Place:Hollis, Hillsborough, New Hampshire, United States

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NameHollis
TypeTown
Coordinates42.733°N 71.583°W
Located inHillsborough, New Hampshire, United States
source: Getty Thesaurus of Geographic Names
source: Family History Library Catalog


the text in this section is copied from an article in Wikipedia

Hollis is a town in Hillsborough County, New Hampshire, United States. The population was 7,684 at the 2010 census. The town center village is listed on the National Register of Historic Places as Hollis Village Historic District.

Contents

History

the text in this section is copied from an article in Wikipedia

Town name

According to Samuel T. Worcester's history which was commissioned by the town selectmen in 1878, the town was incorporated in the province of New Hampshire on April 3, 1746, "to have continence forever by the name of Holles..."[1]

Worcester argues that, at the time of the charter, Governor Benning Wentworth was indebted to Thomas Pelham-Holles, 1st Duke of Newcastle for his appointment as governor. According to Worcester, it was "very much the custom with Gov. Wentworth" to name towns in honor of his friends and patrons. Thus in the same year, the towns of Pelham and Holles were incorporated, and named after the duke. Worcester cites a Mr. Bancroft who,

"...in his history, says of him (Newcastle) that he was of so feeble a head, and so treacherous a heart that Sir Robert Walpole called his name 'Perfidy'; that Lord Halifax used to revile him as a knave and fool, and that he was so ignorant of this continent, that it was said of him, that he addressed his letters to the 'Island of New England.'"

Thomas Hollis (1659-1731) was, in Worcester's words, a "generous benefactor of Harvard College". According to Worcester, about the year 1775, town records started appearing with the town's name spelled as "Hollis" (after Thomas Hollis), and both names were used until about 1815, after which, only the name "Hollis" appears "...while Holles, the name of the Duke of Newcastle, has passed into merited oblivion."

First settlers

Captain Peter Powers (1707–1757), his wife Anna Keyes (1708–1798), and their two children Peter (1729–1800) and Stephen (b. 1729) were the first settlers of Hollis in 1731. In 1732, the Powers birthed the first child in Hollis, a daughter, also named Anna. According to Spaulding's history, Powers "became a noted backwoodsman and colonial land surveyor," and eventually accrued approximately in the north part of Hollis. Powers was also a militia officer in the French and Indian Wars and was commissioned captain by Governor Wentworth.

The younger Peter was the first college graduate from Hollis, matriculating from Harvard in 1754. He served as pastor of churches throughout New England and died at the age of 71 in Deer Island, Maine.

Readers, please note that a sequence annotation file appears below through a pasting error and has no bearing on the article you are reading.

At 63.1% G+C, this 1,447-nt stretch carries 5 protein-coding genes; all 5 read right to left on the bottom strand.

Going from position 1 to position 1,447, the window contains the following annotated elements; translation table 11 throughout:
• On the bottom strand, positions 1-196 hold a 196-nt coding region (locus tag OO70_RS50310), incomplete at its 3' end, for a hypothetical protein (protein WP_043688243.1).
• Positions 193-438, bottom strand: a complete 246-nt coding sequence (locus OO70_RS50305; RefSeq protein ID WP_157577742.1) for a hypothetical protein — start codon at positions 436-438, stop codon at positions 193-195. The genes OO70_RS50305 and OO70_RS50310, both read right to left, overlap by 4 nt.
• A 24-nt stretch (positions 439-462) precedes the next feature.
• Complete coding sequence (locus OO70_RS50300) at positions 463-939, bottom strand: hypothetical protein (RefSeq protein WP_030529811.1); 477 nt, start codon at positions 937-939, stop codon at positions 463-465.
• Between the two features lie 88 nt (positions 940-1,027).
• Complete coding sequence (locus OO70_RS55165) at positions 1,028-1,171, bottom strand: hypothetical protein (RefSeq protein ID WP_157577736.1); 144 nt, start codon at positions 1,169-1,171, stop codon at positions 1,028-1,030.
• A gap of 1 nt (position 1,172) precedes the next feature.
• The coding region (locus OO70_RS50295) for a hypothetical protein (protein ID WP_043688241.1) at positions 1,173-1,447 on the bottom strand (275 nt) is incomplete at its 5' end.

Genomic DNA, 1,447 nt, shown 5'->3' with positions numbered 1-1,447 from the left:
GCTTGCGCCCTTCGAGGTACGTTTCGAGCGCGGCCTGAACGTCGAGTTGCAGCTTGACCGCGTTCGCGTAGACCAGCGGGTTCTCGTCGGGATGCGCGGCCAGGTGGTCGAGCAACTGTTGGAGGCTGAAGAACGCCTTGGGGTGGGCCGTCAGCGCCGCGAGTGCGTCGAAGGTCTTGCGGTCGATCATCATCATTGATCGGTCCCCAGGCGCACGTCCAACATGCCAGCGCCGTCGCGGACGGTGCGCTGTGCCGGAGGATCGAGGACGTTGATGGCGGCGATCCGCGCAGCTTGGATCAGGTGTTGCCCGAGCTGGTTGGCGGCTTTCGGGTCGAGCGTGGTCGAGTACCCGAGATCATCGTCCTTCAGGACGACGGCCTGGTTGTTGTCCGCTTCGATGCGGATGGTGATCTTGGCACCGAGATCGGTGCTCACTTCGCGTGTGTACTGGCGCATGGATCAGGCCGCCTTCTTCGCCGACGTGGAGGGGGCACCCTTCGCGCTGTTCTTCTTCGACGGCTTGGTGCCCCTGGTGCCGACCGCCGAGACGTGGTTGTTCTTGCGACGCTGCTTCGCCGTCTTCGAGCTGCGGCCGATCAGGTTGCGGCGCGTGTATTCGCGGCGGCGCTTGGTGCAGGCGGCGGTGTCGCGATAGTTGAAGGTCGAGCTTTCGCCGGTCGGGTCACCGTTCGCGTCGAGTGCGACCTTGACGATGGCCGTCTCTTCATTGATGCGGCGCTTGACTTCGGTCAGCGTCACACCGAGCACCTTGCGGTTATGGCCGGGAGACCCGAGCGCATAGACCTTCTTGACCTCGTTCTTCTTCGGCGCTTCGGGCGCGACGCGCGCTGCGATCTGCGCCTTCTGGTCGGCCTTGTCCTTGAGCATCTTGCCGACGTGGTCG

Notable events

  • From its charter in 1746 until about 1763, Hollis was engaged in a running border dispute with Dunstable (now Nashua, New Hampshire) over a small settlement at "One Pine Hill", near Flint Pond. The General Court eventually resolved the dispute in favor of Hollis.
  • In 1769, a strip one and a quarter miles wide on the western border of Hollis was incorporated into the new town of Raby. In 1785, the General Court granted a petition of Raby to annex an additional three-quarters of a mile of the western Hollis border. In 1796, the name of Raby was changed to Brookline
  • In 1770, by act of the General Court, Hollis annexed a portion of the town of Monson when its charter was repealed by its own request.
  • In 1773, Hollis acquired some more land from Dunstable in a dispute over the building and upkeep of a bridge over the Nashua River.
  • In 1794, the town of Milford was incorporated, subsuming an area of from the northwest corner of Hollis, resulting in a total size, by an 1806 survey, of some .

Notable facts

The following is from Worcester's History of Hollis:

  • When Hollis was incorporated, the town tax list comprised 54 families.
  • By 1760, that number had risen to over 105 families.
  • In 1767, two of the 384 slaves in New Hampshire resided in Hollis. In 1775, four of the 656 slaves in New Hampshire resided in Hollis.
  • The first trial for murder in Hillsborough County was of Israel Wilkins Jr, of Hollis, for the murder of his father, Israel Wilkins Sr., on November 2, 1772. The elder Wilkins died of a "a blow upon the head...of the length three inches and the depth of one inch." Wilkins Jr. was found guilty of man-slaughter, pleaded benefit of clergy, and was subsequently branded upon the thumb with the letter "T", and forced to forfeit all his goods to the King.
  • Two-thirds of the grantees of the charter for the town of Plymouth, New Hampshire were from Hollis, causing Worcester to refer to it as "A Hollis Colony".
  • Eight Hollis residents were killed at the Battle of Bunker Hill.
  • 125 Hollis men were in the army in whole or in part during the year 1776, approximately one tenth of the population.
  • 22 Hollis men died while in the army during the Revolutionary War.
  • In 1820, Hollis had five grain mills, six saw mills, one clothing mill, two taverns and four stores. By 1878, it had one grain mill, no saw or clothing mills, no taverns, and one store.

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